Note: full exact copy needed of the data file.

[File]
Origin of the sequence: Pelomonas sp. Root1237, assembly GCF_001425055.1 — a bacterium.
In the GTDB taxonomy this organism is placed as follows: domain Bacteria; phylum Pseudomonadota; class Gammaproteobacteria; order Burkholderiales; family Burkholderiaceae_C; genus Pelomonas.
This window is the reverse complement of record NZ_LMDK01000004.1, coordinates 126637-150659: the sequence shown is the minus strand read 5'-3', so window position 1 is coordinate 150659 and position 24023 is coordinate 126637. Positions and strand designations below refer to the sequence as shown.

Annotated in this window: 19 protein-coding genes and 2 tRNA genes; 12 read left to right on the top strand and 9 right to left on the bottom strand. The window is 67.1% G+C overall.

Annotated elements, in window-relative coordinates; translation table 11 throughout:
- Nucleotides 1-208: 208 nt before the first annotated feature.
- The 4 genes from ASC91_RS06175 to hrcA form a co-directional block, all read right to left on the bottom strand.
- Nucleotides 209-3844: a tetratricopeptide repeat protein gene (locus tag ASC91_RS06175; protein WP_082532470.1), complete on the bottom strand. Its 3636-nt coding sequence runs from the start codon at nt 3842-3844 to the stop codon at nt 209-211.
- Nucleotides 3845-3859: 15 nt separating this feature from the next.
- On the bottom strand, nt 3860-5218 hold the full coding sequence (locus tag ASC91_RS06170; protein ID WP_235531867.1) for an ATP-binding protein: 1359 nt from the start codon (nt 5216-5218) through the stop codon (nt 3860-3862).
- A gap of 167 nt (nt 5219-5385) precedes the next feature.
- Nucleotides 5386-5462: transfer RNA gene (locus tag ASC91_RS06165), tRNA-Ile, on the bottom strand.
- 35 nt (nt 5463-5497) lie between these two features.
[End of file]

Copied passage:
Origin of the sequence: Pelomonas sp. Root1237, assembly GCF_001425055.1 — a bacterium.
In the GTDB taxonomy this organism is placed as follows: domain Bacteria; phylum Pseudomonadota; class Gammaproteobacteria; order Burkholderiales; family Burkholderiaceae_C; genus Pelomonas.
This window is the reverse complement of record NZ_LMDK01000004.1, coordinates 126637-150659: the sequence shown is the minus strand read 5'-3', so window position 1 is coordinate 150659 and position 24023 is coordinate 126637. Positions and strand designations below refer to the sequence as shown.

Annotated in this window: 19 protein-coding genes and 2 tRNA genes; 12 read left to right on the top strand and 9 right to left on the bottom strand. The window is 67.1% G+C overall.

Annotated elements, in window-relative coordinates; translation table 11 throughout:
- Nucleotides 1-208: 208 nt before the first annotated feature.
- The 4 genes from ASC91_RS06175 to hrcA form a co-directional block, all read right to left on the bottom strand.
- Nucleotides 209-3844: a tetratricopeptide repeat protein gene (locus tag ASC91_RS06175; protein WP_082532470.1), complete on the bottom strand. Its 3636-nt coding sequence runs from the start codon at nt 3842-3844 to the stop codon at nt 209-211.
- Nucleotides 3845-3859: 15 nt separating this feature from the next.
- On the bottom strand, nt 3860-5218 hold the full coding sequence (locus tag ASC91_RS06170; protein ID WP_235531867.1) for an ATP-binding protein: 1359 nt from the start codon (nt 5216-5218) through the stop codon (nt 3860-3862).
- A gap of 167 nt (nt 5219-5385) precedes the next feature.
- Nucleotides 5386-5462: transfer RNA gene (locus tag ASC91_RS06165), tRNA-Ile, on the bottom strand.
- 35 nt (nt 5463-5497) lie between these two features.